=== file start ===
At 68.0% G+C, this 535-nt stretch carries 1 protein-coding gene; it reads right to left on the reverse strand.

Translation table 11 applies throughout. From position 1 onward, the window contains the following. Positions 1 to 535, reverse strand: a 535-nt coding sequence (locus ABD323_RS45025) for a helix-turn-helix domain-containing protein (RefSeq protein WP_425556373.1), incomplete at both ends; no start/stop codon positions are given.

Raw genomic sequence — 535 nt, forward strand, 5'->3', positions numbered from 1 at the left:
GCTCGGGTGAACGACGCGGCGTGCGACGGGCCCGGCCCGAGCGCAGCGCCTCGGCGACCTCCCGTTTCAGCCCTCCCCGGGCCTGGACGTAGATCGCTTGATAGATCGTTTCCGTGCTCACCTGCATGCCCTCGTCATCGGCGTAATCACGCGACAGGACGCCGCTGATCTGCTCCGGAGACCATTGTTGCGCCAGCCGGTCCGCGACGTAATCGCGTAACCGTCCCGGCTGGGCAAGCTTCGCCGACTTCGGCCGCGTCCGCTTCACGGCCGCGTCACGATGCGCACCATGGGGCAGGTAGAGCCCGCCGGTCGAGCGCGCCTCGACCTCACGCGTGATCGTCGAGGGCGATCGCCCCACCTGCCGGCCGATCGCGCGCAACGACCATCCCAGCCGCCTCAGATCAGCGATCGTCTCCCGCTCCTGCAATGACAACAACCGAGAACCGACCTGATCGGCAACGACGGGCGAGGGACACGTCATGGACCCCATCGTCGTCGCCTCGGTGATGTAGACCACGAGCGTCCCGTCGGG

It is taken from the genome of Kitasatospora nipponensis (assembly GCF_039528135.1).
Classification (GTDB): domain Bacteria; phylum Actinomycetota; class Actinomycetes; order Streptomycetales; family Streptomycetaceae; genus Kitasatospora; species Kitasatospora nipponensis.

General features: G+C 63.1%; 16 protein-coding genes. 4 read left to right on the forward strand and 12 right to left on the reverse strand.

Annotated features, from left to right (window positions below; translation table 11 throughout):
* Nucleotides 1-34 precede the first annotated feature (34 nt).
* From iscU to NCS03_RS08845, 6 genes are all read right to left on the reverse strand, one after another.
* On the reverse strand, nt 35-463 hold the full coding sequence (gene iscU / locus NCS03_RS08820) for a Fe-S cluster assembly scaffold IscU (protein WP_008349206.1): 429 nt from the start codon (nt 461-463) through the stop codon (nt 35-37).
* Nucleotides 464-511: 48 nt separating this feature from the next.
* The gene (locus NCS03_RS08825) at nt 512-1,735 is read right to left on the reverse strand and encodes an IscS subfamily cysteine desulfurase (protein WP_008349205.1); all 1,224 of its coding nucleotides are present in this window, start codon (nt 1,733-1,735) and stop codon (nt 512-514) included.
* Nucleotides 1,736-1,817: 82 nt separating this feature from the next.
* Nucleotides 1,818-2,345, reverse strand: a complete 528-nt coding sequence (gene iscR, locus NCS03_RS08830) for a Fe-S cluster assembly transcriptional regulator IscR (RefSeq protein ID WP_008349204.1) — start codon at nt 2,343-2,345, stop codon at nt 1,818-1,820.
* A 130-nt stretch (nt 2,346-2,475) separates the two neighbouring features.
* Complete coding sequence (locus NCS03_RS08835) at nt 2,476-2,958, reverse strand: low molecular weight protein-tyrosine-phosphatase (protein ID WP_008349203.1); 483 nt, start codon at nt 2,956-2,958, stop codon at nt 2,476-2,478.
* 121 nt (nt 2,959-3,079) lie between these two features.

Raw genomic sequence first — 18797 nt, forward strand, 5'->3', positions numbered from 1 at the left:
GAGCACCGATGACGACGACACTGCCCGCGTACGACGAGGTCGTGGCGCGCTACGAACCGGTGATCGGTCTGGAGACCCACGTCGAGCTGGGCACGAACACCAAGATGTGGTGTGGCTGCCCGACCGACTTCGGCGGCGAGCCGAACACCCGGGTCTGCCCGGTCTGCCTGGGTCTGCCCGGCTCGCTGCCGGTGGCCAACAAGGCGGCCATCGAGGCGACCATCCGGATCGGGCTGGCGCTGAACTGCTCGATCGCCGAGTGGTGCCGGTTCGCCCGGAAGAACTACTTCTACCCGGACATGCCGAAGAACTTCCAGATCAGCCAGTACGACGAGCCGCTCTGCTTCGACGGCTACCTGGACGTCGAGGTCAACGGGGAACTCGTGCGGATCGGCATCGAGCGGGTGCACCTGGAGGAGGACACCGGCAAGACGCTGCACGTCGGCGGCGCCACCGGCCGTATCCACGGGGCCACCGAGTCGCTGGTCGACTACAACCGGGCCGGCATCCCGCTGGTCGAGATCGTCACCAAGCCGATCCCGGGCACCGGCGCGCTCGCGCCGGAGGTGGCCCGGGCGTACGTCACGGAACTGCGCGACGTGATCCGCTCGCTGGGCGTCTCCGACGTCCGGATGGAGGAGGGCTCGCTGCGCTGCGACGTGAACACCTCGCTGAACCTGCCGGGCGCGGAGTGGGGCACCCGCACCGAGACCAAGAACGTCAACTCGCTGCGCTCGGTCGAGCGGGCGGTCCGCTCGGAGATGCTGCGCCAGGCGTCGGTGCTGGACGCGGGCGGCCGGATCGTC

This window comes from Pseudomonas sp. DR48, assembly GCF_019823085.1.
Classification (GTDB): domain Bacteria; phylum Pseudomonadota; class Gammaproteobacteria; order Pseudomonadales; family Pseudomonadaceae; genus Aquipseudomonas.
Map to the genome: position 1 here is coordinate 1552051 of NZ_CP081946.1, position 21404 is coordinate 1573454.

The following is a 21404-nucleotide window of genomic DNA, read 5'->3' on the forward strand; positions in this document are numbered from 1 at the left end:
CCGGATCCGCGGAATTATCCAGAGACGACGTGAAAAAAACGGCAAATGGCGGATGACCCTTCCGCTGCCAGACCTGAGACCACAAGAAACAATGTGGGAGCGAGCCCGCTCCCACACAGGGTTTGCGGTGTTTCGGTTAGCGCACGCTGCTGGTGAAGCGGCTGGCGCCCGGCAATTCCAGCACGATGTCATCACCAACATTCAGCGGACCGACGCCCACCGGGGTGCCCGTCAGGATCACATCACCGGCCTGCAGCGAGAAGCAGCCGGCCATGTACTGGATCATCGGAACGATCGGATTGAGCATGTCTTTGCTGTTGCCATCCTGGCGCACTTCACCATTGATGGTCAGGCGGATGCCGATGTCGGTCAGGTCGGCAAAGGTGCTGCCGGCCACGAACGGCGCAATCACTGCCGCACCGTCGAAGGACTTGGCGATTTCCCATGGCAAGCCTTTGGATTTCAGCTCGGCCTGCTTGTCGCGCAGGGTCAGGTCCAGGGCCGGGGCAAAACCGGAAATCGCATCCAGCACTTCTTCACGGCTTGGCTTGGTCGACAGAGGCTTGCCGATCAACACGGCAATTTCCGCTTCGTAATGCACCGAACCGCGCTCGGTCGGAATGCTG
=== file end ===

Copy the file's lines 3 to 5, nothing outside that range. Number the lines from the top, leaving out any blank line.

Raw genomic sequence — 535 nt, forward strand, 5'->3', positions numbered from 1 at the left:
GCTCGGGTGAACGACGCGGCGTGCGACGGGCCCGGCCCGAGCGCAGCGCCTCGGCGACCTCCCGTTTCAGCCCTCCCCGGGCCTGGACGTAGATCGCTTGATAGATCGTTTCCGTGCTCACCTGCATGCCCTCGTCATCGGCGTAATCACGCGACAGGACGCCGCTGATCTGCTCCGGAGACCATTGTTGCGCCAGCCGGTCCGCGACGTAATCGCGTAACCGTCCCGGCTGGGCAAGCTTCGCCGACTTCGGCCGCGTCCGCTTCACGGCCGCGTCACGATGCGCACCATGGGGCAGGTAGAGCCCGCCGGTCGAGCGCGCCTCGACCTCACGCGTGATCGTCGAGGGCGATCGCCCCACCTGCCGGCCGATCGCGCGCAACGACCATCCCAGCCGCCTCAGATCAGCGATCGTCTCCCGCTCCTGCAATGACAACAACCGAGAACCGACCTGATCGGCAACGACGGGCGAGGGACACGTCATGGACCCCATCGTCGTCGCCTCGGTGATGTAGACCACGAGCGTCCCGTCGGG

It is taken from the genome of Kitasatospora nipponensis (assembly GCF_039528135.1).